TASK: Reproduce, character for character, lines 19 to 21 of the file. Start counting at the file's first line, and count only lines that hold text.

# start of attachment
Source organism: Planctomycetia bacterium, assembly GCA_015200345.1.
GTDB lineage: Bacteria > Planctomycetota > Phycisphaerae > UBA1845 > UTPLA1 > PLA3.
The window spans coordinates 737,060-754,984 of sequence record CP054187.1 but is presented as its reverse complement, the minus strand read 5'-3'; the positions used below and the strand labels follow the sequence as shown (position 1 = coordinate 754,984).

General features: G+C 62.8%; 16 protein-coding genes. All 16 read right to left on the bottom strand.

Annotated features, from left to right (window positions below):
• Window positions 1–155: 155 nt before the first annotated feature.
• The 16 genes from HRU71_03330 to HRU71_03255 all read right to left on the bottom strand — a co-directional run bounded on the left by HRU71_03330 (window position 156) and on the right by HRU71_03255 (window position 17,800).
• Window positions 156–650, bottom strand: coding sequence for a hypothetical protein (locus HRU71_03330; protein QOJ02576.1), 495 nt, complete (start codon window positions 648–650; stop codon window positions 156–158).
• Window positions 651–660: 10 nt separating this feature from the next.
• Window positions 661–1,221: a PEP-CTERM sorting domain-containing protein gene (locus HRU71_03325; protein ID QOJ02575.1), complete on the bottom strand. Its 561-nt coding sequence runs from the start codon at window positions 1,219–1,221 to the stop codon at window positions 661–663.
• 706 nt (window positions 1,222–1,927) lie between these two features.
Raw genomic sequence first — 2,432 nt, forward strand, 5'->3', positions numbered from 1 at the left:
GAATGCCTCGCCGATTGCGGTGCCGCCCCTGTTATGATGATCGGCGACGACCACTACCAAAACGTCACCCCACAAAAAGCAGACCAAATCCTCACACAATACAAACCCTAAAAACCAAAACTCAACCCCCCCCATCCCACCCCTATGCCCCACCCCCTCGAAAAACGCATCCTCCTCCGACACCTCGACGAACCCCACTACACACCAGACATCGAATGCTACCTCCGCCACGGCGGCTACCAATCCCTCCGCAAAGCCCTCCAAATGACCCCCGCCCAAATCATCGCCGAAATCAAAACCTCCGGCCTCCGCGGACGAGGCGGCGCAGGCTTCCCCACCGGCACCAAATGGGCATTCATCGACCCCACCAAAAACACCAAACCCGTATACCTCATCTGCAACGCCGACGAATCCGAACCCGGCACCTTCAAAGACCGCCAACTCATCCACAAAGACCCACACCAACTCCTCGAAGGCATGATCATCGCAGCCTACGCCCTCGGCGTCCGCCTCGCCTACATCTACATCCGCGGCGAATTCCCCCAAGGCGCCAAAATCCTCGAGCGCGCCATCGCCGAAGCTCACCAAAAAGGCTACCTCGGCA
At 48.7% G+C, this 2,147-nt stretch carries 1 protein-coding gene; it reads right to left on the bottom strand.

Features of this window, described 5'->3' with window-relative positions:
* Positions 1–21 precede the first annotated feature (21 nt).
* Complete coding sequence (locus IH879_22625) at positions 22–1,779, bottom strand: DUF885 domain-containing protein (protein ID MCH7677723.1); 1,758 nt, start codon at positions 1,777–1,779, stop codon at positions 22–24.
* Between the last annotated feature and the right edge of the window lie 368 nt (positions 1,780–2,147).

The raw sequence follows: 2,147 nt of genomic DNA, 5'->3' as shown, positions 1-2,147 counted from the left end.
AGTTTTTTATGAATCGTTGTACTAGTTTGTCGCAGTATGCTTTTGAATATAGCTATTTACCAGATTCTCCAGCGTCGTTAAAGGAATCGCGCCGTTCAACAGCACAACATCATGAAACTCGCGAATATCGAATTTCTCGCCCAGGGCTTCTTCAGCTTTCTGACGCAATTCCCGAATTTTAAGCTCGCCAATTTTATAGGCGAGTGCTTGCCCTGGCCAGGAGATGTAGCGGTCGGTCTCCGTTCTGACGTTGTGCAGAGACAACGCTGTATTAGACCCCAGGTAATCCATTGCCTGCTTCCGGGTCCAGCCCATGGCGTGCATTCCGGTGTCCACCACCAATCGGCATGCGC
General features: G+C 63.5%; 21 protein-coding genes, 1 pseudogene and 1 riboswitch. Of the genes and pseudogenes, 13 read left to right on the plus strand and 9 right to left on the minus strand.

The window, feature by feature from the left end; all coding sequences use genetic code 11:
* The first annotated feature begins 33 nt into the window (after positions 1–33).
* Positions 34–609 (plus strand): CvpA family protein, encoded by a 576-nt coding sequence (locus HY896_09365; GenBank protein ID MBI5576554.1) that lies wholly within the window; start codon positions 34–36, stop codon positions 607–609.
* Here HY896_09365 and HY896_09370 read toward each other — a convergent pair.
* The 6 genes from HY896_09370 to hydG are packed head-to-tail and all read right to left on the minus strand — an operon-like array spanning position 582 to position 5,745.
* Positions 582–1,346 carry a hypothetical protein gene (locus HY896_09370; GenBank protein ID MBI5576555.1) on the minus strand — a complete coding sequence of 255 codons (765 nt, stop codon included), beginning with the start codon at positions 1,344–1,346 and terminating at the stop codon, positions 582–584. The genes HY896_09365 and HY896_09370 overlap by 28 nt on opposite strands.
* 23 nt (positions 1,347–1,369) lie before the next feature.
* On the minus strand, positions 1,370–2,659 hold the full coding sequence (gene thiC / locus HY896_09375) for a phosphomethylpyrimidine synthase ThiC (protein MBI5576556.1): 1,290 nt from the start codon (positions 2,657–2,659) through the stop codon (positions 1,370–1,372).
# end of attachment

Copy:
The raw sequence follows: 2,147 nt of genomic DNA, 5'->3' as shown, positions 1-2,147 counted from the left end.
AGTTTTTTATGAATCGTTGTACTAGTTTGTCGCAGTATGCTTTTGAATATAGCTATTTACCAGATTCTCCAGCGTCGTTAAAGGAATCGCGCCGTTCAACAGCACAACATCATGAAACTCGCGAATATCGAATTTCTCGCCCAGGGCTTCTTCAGCTTTCTGACGCAATTCCCGAATTTTAAGCTCGCCAATTTTATAGGCGAGTGCTTGCCCTGGCCAGGAGATGTAGCGGTCGGTCTCCGTTCTGACGTTGTGCAGAGACAACGCTGTATTAGACCCCAGGTAATCCATTGCCTGCTTCCGGGTCCAGCCCATGGCGTGCATTCCGGTGTCCACCACCAATCGGCATGCGC
General features: G+C 63.5%; 21 protein-coding genes, 1 pseudogene and 1 riboswitch. Of the genes and pseudogenes, 13 read left to right on the plus strand and 9 right to left on the minus strand.